Finally, a detail that struck me: there were over 1,800 port-a-potties onsite, which is a very reasonable ratio for 70,000 participants, taking into consideration that many folks have their own RVs and facilities. These public washrooms were cleaned and emptied every other day or so. There is also a strong emphasis by all participants to do their own effort and not generate any MOOP (matter out of place), or garbage.
If and when a crisis arise, address it
The 2017 edition of the event was sadly marked by the death of a participant who threw himself in the raging fire of the Burning Man, on the final Saturday night. A tragic event, not only for friends and relatives but also for other participants who witnessed the tragedy firsthand. In this era of social media and instant messaging, the news quickly spread all over and beyond the event itself, spilling into mass media.
It was interesting to see how fast Burning Man issued an official statement in the following hours, and how various social media groups – official and non official – jumped in to discuss the topic, ranging from onsite security to mental health issues. Too often, organizations tend to duck their heads under the sand hoping the controversy will simply go away. There’s something to be said about addressing the issue head on and deal with the situation, as sad and tragic as it may be.
Evolve and adapt
When Burning Man started back in 1986, the event was held at Baker Beach in San Francisco, with a couple hundred participants. Early 1990s, it moved over to its present location in the Nevada desert, at Black Rock City, reaching 10,000 participants by 1996, and over 30,000 participants a decade later. By 2011, Burning Man had to face the reality of reaching the maximum viable capacity, at more than 65,000 participants.
Becoming a “sold out” event meant putting contingency measures, including a new lottery system to access even tickets, which lead to dissatisfaction and outcry, specially from long-time participants who now may not be allowed to participate due to the randomness of the process.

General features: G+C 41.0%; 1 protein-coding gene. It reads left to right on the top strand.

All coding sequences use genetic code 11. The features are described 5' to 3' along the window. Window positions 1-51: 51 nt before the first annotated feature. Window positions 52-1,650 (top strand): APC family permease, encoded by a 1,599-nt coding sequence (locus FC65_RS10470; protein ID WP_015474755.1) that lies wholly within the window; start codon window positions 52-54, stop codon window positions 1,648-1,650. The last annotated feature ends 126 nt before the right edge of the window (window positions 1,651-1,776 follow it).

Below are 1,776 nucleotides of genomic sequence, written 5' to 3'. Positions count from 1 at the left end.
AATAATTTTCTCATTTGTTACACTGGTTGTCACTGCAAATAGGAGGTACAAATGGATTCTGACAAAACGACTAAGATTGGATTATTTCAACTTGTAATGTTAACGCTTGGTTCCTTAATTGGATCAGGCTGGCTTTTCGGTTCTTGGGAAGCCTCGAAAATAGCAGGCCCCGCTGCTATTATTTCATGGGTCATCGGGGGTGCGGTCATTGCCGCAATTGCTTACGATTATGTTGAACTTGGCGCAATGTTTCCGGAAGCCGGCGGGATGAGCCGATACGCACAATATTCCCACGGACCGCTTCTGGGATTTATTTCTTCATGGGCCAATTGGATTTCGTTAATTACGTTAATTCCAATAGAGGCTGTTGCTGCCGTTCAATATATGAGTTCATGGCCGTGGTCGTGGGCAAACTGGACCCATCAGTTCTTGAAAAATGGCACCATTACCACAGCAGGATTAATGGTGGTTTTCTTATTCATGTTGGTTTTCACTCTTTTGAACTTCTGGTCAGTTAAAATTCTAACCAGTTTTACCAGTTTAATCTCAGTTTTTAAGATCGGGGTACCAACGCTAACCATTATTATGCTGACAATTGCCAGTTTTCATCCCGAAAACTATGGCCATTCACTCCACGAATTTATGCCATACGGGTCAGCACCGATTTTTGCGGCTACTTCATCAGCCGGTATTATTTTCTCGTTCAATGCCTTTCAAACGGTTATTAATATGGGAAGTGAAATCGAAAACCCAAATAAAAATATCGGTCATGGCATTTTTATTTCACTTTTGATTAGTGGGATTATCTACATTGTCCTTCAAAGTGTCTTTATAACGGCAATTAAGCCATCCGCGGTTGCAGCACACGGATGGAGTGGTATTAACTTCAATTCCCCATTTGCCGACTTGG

The event itself has also changed in nature, with camps becoming more turnkey in some cases, and art infrastructures growing in size and sophistication. Bikes, which were at first an original mode of transportation, have become omnipresent, representing even a potential problem when too many owners “forget” them at the end of the event.
Not to mention the local runway which has seen an increase of private jets and rich & famous celebrities coming only for a few hours to party, going somewhat against what the event was meant to be in the first place.
All of these changes are neither good, nor bad. They simply mean change, and Burning Man has no choice but to address them all, and adapt accordingly, which it has done pretty successfully in the past 31 years!
Communicate, communicate, communicate
Last but not least, the importance of communications can never be underestimated and Burning Man gets it. A regularly updated website, weekly newsletters, active Facebook pages, various Twitter handles… not to mention printed documents sent out with tickets, in case participants have not read the online version or simply for folks who won’t bother to read digital documents.
Once onsite, there is a live radio broadcast, printed newsletter and Twitter feeds that update about traffic, in particular on the way in and out, during Exodus.
Now there will always be folks who say they were not aware of the 10 principles of Burning Man, even though these are communicated in many ways, onsite, before and after the event, in order for all participants to be knowledgeable… and respectful. By the way, here they are:
- Radical Inclusion
- Radical Self-reliance
- Communal Effort
- Civic Responsibility
- Leaving No Trace
Having said all that, could the event be improved? Of course, just like anything else. The key to success, for Burning Man and other similar events, lies in introspection and gathering feedback from first-timers and long-time veterans alike. But I have no doubt BM will adapt and evolve as it has over the past 30 years.
Will I return in the future? You bet. Perhaps not the same way, independently, but rather part of a camp in order to get a better sense of community. We’ll see! 🙂